It seems to me…
“It is impossible to underrate human intelligence – beginning with one’s own.” ~ Henry Adams.
Anyone who has followed my postings probably realizes I strongly believe not only that so-called artificial intelligence (AI) is possible, but is inevitable within the near future. Admittedly, I was overly optimistic while in graduate school (AI was my selected area of concentration) in the 1960s but so were many other AI pioneers. In 1967 Marvin Minsky wrote, “Within a generation…the problem of creating ‘artificial intelligence’ will substantially be solved”. The problem turned out to be significantly more complex than anticipated. While progress has been made in all related subfields, realization of the general goal still remains sometime in the future but most likely will occur within the next 40-50 years[i]. Homo sapiens are nature’s evolutionary link in the development of higher intelligence.
Over the intervening years, there has been much debate regarding possible societal effects of AI. Similar to advances in every other field, the effect will be mixed. How will it affect human psyche when we no longer are the most intelligent entities on the planet? While there is some paranoia that these entities will eliminate the human species (the Terminator[ii] complex), a much more likely scenario is our survival as a species is dependent upon development of superior intelligence in that our greatest threat is from ourselves – “We have met the enemy and he is us[iii]”.
It is entirely likely we will be managed so as to exploit our unique capabilities in a symbiotic relationship similar to human coexistence with other animal species. Any AI capable of self-improvement would develop intellectually at a rate we most likely would be incapable of understanding.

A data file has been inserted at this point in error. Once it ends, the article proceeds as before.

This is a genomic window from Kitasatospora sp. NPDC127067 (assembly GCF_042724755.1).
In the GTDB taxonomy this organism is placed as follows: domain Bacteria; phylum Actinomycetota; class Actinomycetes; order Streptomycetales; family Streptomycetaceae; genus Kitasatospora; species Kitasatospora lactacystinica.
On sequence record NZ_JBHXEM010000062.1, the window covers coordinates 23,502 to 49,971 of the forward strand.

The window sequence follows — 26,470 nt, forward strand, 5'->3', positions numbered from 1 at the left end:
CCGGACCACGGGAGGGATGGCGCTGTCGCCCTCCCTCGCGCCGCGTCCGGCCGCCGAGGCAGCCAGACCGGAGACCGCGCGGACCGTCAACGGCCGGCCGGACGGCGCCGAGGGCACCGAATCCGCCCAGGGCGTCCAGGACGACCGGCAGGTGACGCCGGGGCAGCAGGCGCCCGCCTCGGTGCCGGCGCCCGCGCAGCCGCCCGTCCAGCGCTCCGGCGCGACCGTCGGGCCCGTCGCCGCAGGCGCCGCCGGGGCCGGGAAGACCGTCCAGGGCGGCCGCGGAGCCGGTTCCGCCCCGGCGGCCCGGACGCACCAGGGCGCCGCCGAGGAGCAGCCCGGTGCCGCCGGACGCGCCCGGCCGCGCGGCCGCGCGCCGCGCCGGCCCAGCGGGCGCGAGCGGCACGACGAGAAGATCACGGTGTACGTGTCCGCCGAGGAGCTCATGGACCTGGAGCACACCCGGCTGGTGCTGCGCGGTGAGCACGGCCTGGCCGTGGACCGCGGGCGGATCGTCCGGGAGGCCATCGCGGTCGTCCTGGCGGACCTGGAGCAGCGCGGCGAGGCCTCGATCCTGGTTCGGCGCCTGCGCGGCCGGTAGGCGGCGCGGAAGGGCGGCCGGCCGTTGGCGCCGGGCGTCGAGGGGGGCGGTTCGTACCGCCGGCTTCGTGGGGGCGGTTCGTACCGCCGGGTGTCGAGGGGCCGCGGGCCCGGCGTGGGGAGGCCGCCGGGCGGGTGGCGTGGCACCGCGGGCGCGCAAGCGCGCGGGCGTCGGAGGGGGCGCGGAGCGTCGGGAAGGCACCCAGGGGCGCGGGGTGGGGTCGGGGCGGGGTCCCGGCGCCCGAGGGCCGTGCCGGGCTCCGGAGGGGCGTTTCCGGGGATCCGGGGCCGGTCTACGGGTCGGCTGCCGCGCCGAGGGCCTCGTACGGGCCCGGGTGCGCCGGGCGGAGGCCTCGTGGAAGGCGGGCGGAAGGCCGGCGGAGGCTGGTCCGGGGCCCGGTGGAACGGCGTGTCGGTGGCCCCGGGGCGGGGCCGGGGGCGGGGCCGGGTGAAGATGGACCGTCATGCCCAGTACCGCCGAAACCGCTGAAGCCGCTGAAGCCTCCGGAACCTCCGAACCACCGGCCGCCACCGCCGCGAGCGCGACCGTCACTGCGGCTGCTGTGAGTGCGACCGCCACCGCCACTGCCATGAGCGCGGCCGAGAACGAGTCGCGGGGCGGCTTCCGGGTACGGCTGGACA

Regardless of the outcome, it will happen. The mind remains a still poorly understood collection of processes of sensation, perception, action, emotion, and cognition. It can integrate ambiguous information from sight, hearing, touch, taste, and smell; it can form spatiotemporal associations and abstract concepts; it can make decisions and initiate sophisticated coordinated actions[iv]. But biological evolution might have achieved the optimal neural organization possible effectively limiting future improvements in human intelligence[v]. The laws of physics dictate cost-efficiency tradeoffs between size, speed, and energy requirements.
While these limitations exist, humans still apparently are able to increase their intelligence in certain areas[vi]. IQ (intelligence quotient) test scores have risen steadily over the past century in what is known as the Flynn Effect for supposedly “culture-free” tests of intelligence such as pattern matching. Scores measuring skills in arithmetic and vocabulary have remained relatively constant over this same period of time. Researchers suspect this effect can be attributed to the increasingly abstract nature of modern life. As more advanced minds create technologies, those developments further enhance intelligence in a feedback loop that is continually self-reinforcing.
What we as humans are unable to achieve biologically might still be possible through technological augmentation. Memory limitations, originally supplemented with printed material, now are undergoing revolutionary extensions using online search engines but these increases remains linear while the potential of AI is exponential. Considering these and other limitations of current intelligence, AI remains the only viable alternative for future intellectual development but at what cost?